Confirmed COVID-19 cases nationwide have already reached the same peak as the first wave in July 2020, according to the Department of Health (DOH).
Dr. Alethea de Guzman, acting DOH Epidemiology Bureau chief, also warned that active COVID cases may reach 200,000 in a month if new variants become the dominant strain.
“We have been flagging [since] a week ago that it’s almost the same peak as last year. Yesterday, it became the same. Ibig sabihin kung gaano kadami yung naging pinakamataas na nagkaksasakit noong July, it’s the same at this time,” De Guzman said in a virtual briefing yesterday.
Based on DOH data, cases in the National Capital Region (NCR) also reached last year’s peak with some cities having the same or more cases at this time.
While COVID numbers dropped after the Christmas season, De Guzman noted that the DOH started seeing an increase starting end of January and the figure ballooned almost thrice.
“What we were reporting in the first two weeks of March were 2.5 times higher than what we reported in January,” when DOH was reporting around 3,000 cases daily.
Clustering of COVID cases, De Guzman said, was observed not only in homes but also in workplaces.
“In terms of number and proportion, majority are occurring in homes dahil sa bahay magkakasama kumain, matulog, do recreation as a family and don’t wear masks and don’t practice physical distancing,” De Guzman pointed out.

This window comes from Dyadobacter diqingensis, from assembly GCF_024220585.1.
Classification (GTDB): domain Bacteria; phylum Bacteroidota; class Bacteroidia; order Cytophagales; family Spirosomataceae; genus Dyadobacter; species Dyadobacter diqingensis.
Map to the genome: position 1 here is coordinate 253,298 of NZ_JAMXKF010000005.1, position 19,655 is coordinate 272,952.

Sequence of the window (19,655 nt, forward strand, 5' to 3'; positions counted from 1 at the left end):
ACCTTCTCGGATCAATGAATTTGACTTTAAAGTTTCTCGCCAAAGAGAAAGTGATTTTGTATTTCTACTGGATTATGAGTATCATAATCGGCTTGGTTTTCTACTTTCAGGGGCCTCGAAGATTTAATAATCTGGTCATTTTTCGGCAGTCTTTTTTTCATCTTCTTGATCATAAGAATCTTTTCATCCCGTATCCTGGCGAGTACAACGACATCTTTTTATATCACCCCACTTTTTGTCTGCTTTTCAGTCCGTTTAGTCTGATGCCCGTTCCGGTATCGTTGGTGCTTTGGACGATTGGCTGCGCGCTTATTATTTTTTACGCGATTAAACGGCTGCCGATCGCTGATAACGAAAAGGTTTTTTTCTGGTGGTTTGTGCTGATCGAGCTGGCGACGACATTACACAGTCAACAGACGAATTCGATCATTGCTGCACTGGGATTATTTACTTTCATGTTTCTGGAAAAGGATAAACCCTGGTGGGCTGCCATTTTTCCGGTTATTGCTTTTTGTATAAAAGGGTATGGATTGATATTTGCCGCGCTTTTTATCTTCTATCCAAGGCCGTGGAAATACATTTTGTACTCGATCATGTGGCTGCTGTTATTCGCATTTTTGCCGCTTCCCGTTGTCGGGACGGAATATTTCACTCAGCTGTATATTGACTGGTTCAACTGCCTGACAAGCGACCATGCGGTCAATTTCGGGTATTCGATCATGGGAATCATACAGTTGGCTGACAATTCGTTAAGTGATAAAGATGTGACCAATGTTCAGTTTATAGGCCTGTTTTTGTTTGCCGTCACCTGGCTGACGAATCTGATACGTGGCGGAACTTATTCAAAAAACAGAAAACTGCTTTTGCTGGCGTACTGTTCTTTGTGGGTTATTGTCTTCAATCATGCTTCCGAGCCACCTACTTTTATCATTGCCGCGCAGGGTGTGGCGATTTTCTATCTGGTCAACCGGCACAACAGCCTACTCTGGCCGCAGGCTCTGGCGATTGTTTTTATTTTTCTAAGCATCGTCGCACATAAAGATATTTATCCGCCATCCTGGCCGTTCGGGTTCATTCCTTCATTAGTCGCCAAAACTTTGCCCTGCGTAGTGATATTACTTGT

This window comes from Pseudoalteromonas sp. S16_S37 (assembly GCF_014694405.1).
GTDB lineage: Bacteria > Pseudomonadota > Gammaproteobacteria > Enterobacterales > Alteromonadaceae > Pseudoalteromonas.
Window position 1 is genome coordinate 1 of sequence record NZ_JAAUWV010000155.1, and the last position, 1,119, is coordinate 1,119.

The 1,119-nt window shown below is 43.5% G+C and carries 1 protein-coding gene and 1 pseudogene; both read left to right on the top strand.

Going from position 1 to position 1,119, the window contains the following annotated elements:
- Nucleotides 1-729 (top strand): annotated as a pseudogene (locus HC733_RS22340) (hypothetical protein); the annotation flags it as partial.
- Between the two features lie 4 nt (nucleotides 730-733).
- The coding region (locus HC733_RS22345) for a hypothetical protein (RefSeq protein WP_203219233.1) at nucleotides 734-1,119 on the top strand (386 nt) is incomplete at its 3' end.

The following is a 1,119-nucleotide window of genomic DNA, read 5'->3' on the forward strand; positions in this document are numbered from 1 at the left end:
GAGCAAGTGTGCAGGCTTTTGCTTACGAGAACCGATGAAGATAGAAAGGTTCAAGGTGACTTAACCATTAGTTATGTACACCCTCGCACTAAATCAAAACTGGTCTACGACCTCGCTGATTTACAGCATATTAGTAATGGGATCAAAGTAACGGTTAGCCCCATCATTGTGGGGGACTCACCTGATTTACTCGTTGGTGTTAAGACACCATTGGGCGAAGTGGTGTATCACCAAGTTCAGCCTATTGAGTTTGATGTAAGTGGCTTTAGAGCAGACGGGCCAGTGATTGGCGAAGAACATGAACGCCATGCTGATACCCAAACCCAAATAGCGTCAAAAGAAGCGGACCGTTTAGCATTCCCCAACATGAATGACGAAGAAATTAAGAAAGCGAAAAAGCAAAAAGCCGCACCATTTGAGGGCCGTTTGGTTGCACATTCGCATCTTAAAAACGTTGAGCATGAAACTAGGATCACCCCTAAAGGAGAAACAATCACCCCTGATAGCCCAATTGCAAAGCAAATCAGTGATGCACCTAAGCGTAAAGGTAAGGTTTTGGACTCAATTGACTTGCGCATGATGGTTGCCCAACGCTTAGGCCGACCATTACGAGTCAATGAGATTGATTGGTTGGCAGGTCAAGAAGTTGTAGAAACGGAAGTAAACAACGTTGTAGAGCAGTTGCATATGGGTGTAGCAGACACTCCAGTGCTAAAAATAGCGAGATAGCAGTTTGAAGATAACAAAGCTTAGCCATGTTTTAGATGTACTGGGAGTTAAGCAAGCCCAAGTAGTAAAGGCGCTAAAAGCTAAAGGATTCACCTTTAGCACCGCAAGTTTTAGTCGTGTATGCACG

“[Pero] meron din tayong clustering sa mga workplaces, sa mga opisina at establishments kaya napakahalaga that public health standard should be in all settings,” she added.
De Guzman said several factors have contributed to the surge in COVID such as mobility and non-adherence to minimum public health standards.
The surge in cases was observed in areas where the UK and South African variants were detected. However, De Guzman said, even other areas without cases of the new variants recorded an increase.
“While the variants of concern have markedly led to the spike, we were already seeing this upward trend before their detection,” she bared.
Among the country’s 17 regions, De Guzman said, 10 have recorded positive growth. The rest of the regions posted slower growth.
De Guzman reported that five regions have recorded local cases of the UK variant while South African variants were reported in three regions. She said “variant of concern” were recorded in 13 cities of NCR.
She added that 74 cases or 27% of the new variants were from incoming travelers from abroad—returning Filipinos and one foreign national.
De Guzman stressed the need for strict border controls to stop the entry of more travellers that are possibly infected with the new COVID variants.
When the new variants, which are more transmissible, become the dominant strain, De Guzman said COVID cases may go up to as much as 28 times.
“Mahalaga na maliit ang percent na na-sequence na nag-positive sa variant of concern because we have the opportunity na maitigil na at huwag nang lumaki,” she said.